But we remain special in another way. Our 86 billion neurons need so much energy that if we shared a way of life with other primates we couldn’t possibly survive: there would be insufficient hours in the day to feed our hungry brain. It needs 500 calories a day to function, which is 25 percent of what our entire body requires.

{ New York Review of Books | Continue reading }

art { Christopher Wool, Untitled, 2006 }

jangled through a jumble of life in doubts afterworse

5.jpg

Size has been one of the most popular themes in monster movies, especially those from the 1950s. The premise is invariably to take something out of its usual context–make people small or something else (gorillas, grasshoppers, amoebae, etc.) large–and then play with the consequences. However, Hollywood’s approach to the concept has been, from a biologist’s perspective, hopelessly naïve. Absolute size cannot be treated in isolation; size per se affects almost every aspect of an organism’s biology. Indeed, the effects of size on biology are sufficiently pervasive and the study of these effects sufficiently rich in biological insight that the field has earned a name of its own: “scaling.” […]

Take any object–a sphere, a cube, a humanoid shape. […] If you change the size of this object but keep its shape (i.e., relative linear proportions) constant, something curious happens. Let’s say that you increase the length by a factor of two. Areas are proportional to length squared, but the new length is twice the old, so the new area is proportional to the square of twice the old length: i.e., the new area is not twice the old area, but four times the old area (2L x 2L).

Similarly, volumes are proportional to length cubed, so the new volume is not twice the old, but two cubed or eight times the old volume (2L x 2L x 2L). As “size” changes, volumes change faster than areas, and areas change faster than linear dimensions.

[…]

In The Incredible Shrinking Man (1957), the hero is exposed to radioactive toxic waste and finds himself growing smaller and smaller. When he stops shrinking, he is about an inch tall, down by a factor of about 70 in linear dimensions. Thus, the surface area of his body, through which he loses heat, has decreased by a factor of 70 x 70 or about 5,000 times, but the mass of his body, which generates the heat, has decreased by 70 x 70 x 70 or 350,000 times. He’s clearly going to have a hard time maintaining his body temperature (even though his clothes are now conveniently shrinking with him) unless his metabolic rate increases drastically.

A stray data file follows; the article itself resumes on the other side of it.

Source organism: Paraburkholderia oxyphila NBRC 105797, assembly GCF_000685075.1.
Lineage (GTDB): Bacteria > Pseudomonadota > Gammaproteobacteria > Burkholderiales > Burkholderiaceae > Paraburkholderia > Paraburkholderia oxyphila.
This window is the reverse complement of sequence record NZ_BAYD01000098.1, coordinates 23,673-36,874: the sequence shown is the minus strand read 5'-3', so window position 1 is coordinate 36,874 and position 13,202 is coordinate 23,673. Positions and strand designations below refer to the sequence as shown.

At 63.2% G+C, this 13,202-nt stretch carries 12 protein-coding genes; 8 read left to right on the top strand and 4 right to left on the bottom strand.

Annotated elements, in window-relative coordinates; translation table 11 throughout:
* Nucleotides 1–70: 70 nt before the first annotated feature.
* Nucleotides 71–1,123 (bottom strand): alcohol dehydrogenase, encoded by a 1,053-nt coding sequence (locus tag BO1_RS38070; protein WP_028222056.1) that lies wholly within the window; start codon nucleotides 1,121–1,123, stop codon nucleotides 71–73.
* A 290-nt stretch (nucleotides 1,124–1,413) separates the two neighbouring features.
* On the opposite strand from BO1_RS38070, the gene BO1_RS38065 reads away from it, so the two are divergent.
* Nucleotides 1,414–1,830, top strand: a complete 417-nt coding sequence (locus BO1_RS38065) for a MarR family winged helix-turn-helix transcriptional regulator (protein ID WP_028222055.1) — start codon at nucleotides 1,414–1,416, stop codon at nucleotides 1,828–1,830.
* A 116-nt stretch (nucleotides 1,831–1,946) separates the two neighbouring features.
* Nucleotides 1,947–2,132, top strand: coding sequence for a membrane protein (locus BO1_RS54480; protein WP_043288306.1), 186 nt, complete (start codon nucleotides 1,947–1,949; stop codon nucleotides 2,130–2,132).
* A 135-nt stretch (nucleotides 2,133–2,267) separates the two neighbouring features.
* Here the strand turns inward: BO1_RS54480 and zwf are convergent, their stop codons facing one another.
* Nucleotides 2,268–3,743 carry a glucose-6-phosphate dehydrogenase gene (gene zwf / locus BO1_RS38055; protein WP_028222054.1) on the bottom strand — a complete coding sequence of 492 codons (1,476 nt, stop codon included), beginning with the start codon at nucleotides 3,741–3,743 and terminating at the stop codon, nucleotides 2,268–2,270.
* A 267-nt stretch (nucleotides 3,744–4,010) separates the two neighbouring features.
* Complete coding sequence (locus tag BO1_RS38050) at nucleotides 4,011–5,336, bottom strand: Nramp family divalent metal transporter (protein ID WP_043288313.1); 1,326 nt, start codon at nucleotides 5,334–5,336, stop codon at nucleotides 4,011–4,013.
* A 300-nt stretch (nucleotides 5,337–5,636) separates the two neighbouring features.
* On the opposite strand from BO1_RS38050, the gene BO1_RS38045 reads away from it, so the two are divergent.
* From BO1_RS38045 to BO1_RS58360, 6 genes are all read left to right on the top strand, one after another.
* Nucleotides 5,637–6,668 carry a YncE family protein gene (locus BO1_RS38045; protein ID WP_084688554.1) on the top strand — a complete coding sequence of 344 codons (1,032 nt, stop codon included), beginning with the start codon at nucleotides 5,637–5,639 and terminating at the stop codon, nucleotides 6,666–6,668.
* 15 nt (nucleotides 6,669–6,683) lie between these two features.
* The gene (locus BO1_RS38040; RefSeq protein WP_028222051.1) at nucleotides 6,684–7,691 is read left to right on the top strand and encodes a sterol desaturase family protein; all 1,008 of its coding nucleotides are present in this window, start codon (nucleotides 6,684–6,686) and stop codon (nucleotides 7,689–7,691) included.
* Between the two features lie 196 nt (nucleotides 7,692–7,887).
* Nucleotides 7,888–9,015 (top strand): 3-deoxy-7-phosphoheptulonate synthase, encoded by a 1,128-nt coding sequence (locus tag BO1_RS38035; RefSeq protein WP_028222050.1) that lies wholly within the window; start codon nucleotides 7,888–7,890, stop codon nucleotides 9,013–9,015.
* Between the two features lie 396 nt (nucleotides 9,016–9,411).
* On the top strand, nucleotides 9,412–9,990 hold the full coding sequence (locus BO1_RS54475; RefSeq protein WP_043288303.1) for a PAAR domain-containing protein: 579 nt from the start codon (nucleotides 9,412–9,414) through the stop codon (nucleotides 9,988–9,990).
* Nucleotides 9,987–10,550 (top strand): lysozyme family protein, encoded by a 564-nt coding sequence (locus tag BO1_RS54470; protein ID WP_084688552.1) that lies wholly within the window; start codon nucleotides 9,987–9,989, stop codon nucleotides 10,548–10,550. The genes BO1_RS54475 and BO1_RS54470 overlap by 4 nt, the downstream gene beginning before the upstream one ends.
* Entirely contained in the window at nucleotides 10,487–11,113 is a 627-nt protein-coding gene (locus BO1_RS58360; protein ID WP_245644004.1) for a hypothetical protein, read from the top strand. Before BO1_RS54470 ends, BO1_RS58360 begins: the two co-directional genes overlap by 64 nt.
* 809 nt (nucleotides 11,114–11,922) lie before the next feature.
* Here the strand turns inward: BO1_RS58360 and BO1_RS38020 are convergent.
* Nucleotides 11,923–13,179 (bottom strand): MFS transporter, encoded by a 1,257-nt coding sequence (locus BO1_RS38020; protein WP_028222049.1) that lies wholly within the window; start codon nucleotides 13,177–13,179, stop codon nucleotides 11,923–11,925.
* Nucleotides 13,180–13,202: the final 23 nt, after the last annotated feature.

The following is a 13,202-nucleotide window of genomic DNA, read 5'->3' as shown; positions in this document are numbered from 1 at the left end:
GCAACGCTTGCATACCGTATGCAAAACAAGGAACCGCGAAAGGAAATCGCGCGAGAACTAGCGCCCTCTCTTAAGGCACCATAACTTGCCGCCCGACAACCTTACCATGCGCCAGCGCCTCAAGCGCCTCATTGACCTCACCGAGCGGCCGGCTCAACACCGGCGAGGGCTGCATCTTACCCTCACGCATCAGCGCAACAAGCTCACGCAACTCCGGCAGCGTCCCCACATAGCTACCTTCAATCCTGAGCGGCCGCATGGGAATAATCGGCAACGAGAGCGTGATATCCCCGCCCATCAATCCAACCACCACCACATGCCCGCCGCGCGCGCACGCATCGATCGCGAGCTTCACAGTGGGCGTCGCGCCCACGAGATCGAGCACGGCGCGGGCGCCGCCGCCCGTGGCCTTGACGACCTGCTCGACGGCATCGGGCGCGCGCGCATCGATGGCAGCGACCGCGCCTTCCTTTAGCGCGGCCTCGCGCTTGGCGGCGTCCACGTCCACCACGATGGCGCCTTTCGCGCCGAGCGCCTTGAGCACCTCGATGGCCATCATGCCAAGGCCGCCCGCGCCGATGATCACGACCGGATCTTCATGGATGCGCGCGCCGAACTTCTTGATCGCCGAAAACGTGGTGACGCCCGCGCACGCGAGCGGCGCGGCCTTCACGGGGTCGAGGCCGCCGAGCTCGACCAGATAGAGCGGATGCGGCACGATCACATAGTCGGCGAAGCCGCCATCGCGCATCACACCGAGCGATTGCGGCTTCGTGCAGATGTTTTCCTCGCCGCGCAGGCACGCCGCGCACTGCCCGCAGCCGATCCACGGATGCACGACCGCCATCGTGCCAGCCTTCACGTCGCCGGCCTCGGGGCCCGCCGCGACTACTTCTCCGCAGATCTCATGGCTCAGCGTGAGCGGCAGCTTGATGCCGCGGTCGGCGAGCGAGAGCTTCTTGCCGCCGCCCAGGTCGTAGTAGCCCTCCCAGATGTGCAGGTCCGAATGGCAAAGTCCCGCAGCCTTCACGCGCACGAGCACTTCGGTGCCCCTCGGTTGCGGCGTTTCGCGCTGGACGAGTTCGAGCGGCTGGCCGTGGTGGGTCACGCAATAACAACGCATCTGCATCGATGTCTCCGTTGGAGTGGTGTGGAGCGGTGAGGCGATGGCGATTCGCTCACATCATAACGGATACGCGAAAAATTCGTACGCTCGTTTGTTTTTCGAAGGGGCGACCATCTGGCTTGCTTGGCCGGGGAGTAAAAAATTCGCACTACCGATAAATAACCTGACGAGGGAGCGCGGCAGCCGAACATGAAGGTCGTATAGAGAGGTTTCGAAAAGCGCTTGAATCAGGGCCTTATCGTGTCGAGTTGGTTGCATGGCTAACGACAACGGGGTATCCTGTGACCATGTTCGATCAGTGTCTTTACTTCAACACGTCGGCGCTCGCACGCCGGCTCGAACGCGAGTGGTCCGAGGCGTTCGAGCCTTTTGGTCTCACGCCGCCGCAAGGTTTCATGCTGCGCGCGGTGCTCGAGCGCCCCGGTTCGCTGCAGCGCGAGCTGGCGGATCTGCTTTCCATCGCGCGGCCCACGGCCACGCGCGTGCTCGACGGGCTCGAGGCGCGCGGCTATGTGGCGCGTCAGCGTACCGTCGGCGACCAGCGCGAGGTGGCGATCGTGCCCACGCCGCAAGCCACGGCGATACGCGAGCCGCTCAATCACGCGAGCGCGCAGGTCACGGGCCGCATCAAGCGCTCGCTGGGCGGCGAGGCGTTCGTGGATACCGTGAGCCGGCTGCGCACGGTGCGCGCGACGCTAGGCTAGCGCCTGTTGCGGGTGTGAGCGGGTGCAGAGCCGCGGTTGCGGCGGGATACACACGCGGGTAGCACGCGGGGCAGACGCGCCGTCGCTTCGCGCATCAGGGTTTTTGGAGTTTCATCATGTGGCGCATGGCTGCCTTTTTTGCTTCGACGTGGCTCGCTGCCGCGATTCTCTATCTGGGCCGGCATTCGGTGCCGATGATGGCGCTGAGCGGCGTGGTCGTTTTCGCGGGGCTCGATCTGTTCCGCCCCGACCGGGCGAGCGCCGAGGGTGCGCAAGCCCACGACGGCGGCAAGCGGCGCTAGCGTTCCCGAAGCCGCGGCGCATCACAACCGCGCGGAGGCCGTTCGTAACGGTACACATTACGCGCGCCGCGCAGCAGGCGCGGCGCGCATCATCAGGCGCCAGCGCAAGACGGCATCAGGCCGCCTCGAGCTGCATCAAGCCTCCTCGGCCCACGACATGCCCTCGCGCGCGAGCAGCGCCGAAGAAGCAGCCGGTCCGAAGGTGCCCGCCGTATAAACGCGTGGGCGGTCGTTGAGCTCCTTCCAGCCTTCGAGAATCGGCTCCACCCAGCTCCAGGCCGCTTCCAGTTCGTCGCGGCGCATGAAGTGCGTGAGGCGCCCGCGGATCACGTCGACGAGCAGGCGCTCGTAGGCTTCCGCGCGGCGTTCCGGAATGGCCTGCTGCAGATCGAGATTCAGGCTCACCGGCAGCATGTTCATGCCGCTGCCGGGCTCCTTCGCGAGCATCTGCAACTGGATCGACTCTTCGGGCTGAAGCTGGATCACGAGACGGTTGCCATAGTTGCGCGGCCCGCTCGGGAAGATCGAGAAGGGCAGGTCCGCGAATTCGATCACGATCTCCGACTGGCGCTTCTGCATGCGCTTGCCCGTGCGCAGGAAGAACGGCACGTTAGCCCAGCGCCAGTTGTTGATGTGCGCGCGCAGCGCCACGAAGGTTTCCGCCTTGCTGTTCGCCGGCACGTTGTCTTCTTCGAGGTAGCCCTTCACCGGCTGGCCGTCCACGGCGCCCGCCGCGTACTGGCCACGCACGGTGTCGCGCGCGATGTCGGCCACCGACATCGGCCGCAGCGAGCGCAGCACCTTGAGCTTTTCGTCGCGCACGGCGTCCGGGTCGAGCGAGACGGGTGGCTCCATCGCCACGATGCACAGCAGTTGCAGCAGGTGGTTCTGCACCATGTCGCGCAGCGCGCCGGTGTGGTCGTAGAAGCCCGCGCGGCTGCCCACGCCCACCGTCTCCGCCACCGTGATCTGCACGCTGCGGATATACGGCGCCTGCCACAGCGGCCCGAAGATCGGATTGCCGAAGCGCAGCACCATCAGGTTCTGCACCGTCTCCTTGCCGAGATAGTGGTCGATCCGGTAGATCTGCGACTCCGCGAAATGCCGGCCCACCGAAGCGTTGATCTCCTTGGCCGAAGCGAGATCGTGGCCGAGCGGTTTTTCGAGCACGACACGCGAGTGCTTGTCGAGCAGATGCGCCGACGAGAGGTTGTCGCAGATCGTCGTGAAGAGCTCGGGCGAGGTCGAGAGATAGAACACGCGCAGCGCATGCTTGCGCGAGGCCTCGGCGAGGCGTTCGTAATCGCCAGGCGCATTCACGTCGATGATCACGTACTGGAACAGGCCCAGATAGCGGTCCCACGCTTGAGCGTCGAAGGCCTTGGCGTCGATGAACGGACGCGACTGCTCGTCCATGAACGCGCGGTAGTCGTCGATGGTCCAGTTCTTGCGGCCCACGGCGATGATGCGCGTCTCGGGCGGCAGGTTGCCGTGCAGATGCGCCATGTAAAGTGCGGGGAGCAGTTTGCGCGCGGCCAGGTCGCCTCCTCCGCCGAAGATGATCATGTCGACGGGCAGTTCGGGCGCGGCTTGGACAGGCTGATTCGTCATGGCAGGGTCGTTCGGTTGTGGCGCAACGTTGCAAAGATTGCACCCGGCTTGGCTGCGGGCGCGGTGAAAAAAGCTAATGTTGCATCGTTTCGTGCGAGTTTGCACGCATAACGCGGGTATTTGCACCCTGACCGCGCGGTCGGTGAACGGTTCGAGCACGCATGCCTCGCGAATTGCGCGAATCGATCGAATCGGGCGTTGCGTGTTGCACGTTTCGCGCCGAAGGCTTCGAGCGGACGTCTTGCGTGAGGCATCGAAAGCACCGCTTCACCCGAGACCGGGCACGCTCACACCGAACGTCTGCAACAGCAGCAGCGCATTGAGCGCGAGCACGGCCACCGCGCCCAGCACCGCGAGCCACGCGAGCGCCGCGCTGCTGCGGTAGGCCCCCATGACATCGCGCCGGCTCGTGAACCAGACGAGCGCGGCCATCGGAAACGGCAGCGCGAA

Luckily, his lung area has only decreased by 5,000-fold, so he can get the relatively larger supply of oxygen he needs, but he’s going to have to supply his body with much more fuel; like a shrew, he’ll probably have to eat his own weight daily just to stay alive. He’ll also have to give up sleeping and eat 24 hours a day or risk starving before he wakes up in the morning (unless he can learn the trick used by hummingbirds of lowering their body temperatures while they sleep).

Because of these relatively larger surface areas, he’ll be losing water at a proportionally larger rate, so he’ll have to drink a lot, too.

{ Fathom Archive | Continue reading }

art { Agnes Martin, Untitled, 1960 }

more { Delusional misidentification syndromes have fascinated filmmakers and psychiatrists alike }

‘Il se trouve autant de différence de nous à nous-mêmes que de nous à autrui.’ –Montaigne

32.jpg

{ Unskilled and unaware of it: How difficulties in recognizing one’s own incompetence lead to inflated self-assessments | PDF }

The one with the bells on it

31.jpg

Why Scientific Studies Are So Often Wrong: The Streetlight Effect

Researchers tend to look for answers where the looking is good, rather than where the answers are likely to be hiding.

{ Discover | Continue reading }

with his halluxes so splendid

3.jpg

Revisiting Depression Contagion […] A Speed-Dating Study.

After four minutes of interaction with partners with high levels of depressive symptoms, participants did not experience increased negative affect; instead, they experienced reduced positive affect, which led to the rejection of these partners.

{ Clinical Psychological Science | Continue reading }

‘To live is to suffer, to survive is to find some meaning in the suffering.’ —Nietzsche

21.jpg

Many laboratory experiments show that people are often altruistic or care for fairness. We present data that reveal a darker side of human nature. We introduce the joy-of-destruction game. Two players each receive an endowment and simultaneously decide on how much of the other player’s endowment to destroy. Subjects play this game repeatedly. In one treatment, subjects can hide their destruction behind random destruction. In this treatment, money is destroyed in almost 40% of all decisions. We attribute this behavior to a visceral pleasure of being nasty. Under full information destruction is also observed, but rare. In this treatment, acts of destruction are followed by immediate retaliation.

{ Faculty of Economics and Management Magdeburg | PDF }